# 05 Feb, 2018 11:23
I have the idea to start a thread contributed to the idea of collecting information on setups for a small budget, for beginners or generally for people who don't want to rise their investment too much. On the market you find much used equipment, cameras, lenses, smaller mounts - in Germany we have these days in the forums some interesting threads concerning the idea of creative solutions for such cases.
The invitation is to contribute your experinces of how to start with astrophotography with small budget, or how you started and what you learned - so the beginners of today can learn from and avoid unnecessary problems and disappointings.
# 05 Feb, 2018 20:37
The answer is pretty simple/pretty non-controversial. Use a camera and a lens, not a telescope. You can do interesting|
stuff with just a tripod, more with a tracker, either a DIY barn door for very low cost, or a commercial one for somewhat more.
Add in a telescope, even a small one, and the cost soars. Unavoidably.
I have both setups, including a fine mount. Still use the camera/lens/tracker some, sort my astrobin by date, there's a good example
with a 50mm lens near the top.
This book is a great guide to doing this.
# 06 Feb, 2018 01:50
|Read Cloudy Nights, astronomical magazines, different forums - you could lear a lot there. I agree that the first setup shall be limited to tracker, good tripod and regular camera with 50-100 mm lense maximum. If you get astro-drive - you will go futher. If not - you can use it in regular photography, no big deal. But be aware: since you jump seriously into astronomy - you will be spending big bucks for setup and cameras|
# 06 Feb, 2018 06:38
thank you for the first contributions, it's not for me, I am in astronomy for some tenth of years, but for those who look for examples how others made their experiences, what equipment they used and how they approached imaging and data reduction. So I am glad for every further posting.
# 06 Feb, 2018 19:12
You can buy a used Canon 450 or 500D for $125-150 and then DIY modify the camera for full spectrum AP. It takes 1.5 - 2 hours and is not very difficult with those cameras. Then get a Skywatcher StarAdventurer or a used EQ5 mount for $300. You could add auto guiding later on for about $150 with a 50-60mm finder scope, and h-alpha clip in filters.|
The Sigma/Rokinon/Canon prime lens 85/135/200 tend to be the best but the cheaper ones will also work. Just use whatever you have…
# 06 Feb, 2018 19:53
I just posted my first pic with a basic setup.|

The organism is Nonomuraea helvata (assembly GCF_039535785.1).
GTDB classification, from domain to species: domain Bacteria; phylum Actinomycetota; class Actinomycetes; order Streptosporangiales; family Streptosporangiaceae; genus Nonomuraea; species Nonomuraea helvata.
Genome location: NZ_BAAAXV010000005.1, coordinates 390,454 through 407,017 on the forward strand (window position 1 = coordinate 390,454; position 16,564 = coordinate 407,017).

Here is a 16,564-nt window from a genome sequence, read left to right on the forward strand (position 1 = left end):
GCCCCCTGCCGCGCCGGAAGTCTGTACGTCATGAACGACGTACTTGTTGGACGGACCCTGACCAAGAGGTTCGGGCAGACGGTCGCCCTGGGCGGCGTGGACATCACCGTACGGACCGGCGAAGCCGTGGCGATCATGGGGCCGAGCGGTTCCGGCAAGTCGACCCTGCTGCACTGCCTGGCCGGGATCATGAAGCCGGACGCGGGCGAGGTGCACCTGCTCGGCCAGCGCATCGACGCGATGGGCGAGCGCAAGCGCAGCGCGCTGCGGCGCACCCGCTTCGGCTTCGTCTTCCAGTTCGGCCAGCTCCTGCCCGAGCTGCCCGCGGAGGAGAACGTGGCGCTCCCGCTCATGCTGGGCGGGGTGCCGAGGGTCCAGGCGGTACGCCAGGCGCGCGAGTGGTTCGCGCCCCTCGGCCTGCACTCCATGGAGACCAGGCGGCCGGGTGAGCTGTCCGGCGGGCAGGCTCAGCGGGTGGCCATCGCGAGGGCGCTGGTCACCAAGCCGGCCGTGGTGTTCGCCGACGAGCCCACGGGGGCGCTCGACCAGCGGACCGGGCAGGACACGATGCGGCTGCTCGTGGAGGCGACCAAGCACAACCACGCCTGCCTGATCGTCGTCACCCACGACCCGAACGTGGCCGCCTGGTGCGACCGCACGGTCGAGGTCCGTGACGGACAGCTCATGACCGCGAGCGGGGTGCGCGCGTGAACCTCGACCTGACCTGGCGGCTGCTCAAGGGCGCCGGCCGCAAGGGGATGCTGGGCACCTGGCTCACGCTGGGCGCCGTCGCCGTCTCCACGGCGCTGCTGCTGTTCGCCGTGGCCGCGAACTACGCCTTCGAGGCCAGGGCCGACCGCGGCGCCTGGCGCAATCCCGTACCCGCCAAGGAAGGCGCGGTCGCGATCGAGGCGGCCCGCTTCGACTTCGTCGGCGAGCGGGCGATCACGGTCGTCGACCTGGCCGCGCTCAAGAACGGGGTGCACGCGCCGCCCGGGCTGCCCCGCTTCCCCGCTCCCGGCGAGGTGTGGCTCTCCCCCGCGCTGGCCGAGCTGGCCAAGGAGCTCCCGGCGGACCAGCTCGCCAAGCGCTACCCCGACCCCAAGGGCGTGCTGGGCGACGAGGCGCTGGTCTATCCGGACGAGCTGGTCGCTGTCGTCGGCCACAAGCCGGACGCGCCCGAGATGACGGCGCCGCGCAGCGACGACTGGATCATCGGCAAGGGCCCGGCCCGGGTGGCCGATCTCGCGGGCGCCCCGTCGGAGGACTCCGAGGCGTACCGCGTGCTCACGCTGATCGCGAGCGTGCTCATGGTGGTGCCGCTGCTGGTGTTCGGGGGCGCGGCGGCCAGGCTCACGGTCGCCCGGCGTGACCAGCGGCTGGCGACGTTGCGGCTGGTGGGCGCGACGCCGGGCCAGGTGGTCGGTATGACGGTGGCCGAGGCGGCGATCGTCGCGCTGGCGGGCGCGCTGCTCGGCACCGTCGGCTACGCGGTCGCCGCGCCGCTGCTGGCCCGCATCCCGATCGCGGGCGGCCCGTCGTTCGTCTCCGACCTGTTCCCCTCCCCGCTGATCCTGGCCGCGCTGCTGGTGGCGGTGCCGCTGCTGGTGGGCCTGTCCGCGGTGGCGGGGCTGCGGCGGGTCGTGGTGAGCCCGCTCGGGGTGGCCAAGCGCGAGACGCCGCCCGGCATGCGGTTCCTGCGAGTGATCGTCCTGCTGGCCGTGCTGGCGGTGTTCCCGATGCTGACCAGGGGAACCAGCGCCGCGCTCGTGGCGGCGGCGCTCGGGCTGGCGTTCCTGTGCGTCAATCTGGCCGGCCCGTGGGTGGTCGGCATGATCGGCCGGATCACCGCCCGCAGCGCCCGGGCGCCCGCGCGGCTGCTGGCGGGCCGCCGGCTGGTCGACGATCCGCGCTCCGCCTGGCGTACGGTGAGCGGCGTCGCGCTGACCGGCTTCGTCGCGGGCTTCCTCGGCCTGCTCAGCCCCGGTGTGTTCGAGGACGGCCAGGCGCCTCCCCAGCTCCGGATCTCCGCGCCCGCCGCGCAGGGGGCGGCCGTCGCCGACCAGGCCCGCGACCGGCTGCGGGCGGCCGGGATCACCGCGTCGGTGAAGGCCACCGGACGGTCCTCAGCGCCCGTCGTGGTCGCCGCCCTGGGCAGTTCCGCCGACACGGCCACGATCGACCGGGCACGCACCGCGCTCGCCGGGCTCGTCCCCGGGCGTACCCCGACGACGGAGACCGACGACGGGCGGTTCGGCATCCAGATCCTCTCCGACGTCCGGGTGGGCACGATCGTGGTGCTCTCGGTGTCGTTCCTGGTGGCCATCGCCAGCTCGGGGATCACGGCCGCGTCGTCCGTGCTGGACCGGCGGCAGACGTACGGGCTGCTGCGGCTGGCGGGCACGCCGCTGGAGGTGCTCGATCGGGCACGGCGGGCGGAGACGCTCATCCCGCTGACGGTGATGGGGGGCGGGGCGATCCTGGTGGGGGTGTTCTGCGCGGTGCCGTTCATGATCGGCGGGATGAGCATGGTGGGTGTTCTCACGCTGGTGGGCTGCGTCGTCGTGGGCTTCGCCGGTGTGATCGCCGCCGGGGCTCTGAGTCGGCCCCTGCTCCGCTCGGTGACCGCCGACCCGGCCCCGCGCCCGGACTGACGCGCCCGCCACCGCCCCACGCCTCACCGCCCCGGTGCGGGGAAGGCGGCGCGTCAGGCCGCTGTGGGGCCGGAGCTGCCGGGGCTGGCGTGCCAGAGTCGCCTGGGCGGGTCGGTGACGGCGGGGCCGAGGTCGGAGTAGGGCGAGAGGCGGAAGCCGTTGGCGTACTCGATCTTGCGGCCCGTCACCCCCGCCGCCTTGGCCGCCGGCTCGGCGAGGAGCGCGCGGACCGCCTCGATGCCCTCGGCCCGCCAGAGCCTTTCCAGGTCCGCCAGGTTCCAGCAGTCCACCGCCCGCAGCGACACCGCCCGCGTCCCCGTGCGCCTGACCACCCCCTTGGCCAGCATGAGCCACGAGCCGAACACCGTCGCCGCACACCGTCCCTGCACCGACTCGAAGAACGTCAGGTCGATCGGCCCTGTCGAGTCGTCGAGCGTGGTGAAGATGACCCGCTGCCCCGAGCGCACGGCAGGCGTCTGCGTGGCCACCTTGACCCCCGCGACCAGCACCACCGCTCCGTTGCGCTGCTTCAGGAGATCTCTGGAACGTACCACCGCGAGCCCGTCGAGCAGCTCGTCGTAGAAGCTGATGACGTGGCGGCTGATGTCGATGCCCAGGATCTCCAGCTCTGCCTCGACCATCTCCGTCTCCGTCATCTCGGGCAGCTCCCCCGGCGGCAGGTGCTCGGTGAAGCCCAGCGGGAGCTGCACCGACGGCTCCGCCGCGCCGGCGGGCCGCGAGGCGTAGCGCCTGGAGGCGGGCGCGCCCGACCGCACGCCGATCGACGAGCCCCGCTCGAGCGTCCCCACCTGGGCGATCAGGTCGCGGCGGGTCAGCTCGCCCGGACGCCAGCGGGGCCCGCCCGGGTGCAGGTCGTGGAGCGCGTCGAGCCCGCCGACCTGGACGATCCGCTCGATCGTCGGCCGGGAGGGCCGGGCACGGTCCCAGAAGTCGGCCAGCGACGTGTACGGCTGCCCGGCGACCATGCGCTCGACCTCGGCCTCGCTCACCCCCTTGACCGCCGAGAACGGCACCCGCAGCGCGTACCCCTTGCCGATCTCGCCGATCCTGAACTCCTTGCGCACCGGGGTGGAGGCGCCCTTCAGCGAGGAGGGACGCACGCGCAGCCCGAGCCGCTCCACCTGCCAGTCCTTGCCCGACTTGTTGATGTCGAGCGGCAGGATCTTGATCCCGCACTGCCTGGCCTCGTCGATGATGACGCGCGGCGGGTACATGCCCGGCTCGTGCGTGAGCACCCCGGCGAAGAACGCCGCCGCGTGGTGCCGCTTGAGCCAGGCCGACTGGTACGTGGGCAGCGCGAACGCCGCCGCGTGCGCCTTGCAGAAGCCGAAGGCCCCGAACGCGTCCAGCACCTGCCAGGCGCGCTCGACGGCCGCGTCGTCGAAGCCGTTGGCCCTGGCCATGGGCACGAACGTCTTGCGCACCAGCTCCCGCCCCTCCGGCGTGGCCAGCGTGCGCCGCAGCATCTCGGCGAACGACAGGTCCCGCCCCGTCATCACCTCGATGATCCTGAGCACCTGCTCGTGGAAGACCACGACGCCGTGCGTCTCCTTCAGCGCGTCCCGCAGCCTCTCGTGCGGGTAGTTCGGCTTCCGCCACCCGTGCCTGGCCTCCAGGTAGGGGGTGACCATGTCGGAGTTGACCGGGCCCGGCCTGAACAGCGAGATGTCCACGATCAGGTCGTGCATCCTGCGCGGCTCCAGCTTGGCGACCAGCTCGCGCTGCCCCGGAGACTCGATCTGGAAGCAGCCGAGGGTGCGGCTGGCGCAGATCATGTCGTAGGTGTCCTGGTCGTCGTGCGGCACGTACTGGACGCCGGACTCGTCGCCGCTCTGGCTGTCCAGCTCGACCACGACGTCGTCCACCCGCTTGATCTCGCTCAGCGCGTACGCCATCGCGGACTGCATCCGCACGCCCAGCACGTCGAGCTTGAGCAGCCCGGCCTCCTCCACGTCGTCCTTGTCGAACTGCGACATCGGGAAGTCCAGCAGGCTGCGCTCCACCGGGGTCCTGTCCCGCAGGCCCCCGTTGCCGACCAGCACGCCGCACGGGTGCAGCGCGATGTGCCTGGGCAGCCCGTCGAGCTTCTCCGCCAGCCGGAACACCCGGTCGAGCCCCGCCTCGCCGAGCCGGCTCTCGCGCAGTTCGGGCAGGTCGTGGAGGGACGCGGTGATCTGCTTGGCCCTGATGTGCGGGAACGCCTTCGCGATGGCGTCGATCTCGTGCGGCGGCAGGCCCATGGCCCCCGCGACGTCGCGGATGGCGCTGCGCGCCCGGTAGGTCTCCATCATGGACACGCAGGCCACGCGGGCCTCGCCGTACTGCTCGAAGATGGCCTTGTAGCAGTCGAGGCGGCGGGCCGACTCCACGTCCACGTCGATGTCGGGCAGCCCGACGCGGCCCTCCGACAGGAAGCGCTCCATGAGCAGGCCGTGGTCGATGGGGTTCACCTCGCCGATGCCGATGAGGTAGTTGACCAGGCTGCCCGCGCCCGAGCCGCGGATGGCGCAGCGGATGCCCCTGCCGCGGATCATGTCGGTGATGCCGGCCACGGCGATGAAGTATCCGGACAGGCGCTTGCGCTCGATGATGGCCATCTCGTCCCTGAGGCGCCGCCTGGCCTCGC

Meade Adventure 80 ($90)
ES Exos Nano EQ Mount ($90-$100)
Celestron RA Drive Motor ($30)
Family Nikon D70s
gphoto2 on Raspberry Pi to control the D70s.
DSS and Gimp 2.9.8 to process.
Just trying to figure out what I can do with what I have
# 06 Feb, 2018 19:58
do you know a good tutorial for modding the EOS?
# 06 Feb, 2018 22:45
# 07 Feb, 2018 13:33
Hi Joerg, there's already a AB group with a focus on low budget AP:|
Andreas (moderated by me )
# 08 Feb, 2018 09:58
|Ok, found it!|
# 15 Feb, 2018 23:37
While I understand the need and desire to not spend a lot, I always cringe at questions like this. All too often this results in not only frustration but also in spending far more in the long run if you stick with the hobby because you bought less than ideal money-saving equipment that you will eventually have to replace because you are not happy with it. Not only have I seen this happen again and again with other people, I did the same thing myself in the past. |
Somewhere on the net a few years ago I found a site where the imager had listed all the stuff he had bought to save money and wished he had not. I can't find the site now but it was a good cautionary tale.
# 25 Feb, 2018 07:50
The answer is simple- stay ultra wide field and you won't break the bank. The more you want to zoom in, so to speak, the more you will|
pay. I jumped in and spent $7,000.00 to get a decent entry level ED80mm scope setup with autoguiding etc. I wanted acceptable results
straight away or else what's the point. At the end of the day it's what you can afford vs what you want to achieve, just don't skimp on
what you do decide to do.
# 27 Feb, 2018 18:22
"Somewhere on the net a few years ago I found a site where the imager had listed all the stuff he had bought to save money|
and wished he had not. I can't find the site now but it was a good cautionary tale."
Here you go.
Classic case of the two biggest beginner mistakes, seen over and over again. An inadequate mount. Too big a scope.
These are surprisingly independent.
I do think the bottom lines are simple. <$500, camera and wide angle lens on a tripod. <$1000 camera/lens/camera tracker.
<$2500 small scope on a Sirius/HEQ5/iEQ30Pro.
Buying used or using an existing camera reduces those.
# 27 Feb, 2018 20:58
I would like to give very clear suggestion what equipment you should start in my opinion.
This investment you can use partly for daylight too. And you can use it later when you buy larger equipment in parallel.
1) Tele lens. Best is Samyang 135mm f2 (for Nikon, Canon, Sony, Olympus, …….)
2) DSLR (Canon, Nikon, Sony, Panasonic) I would recommend APS-C, but M4/3 is fine too. maybe second hand, or have one. modded would be fine.
3) start tracker. I can recommend Star adventurer.
4) stable tripod. very important !
5) some rings to fix the tele lens
3) & 4) you can combine to small GOTO EQ-mount. ( EQ3- goto)
See a possible setup with star adventurer tracker how I use it and some links to pictures from my side with this setup.
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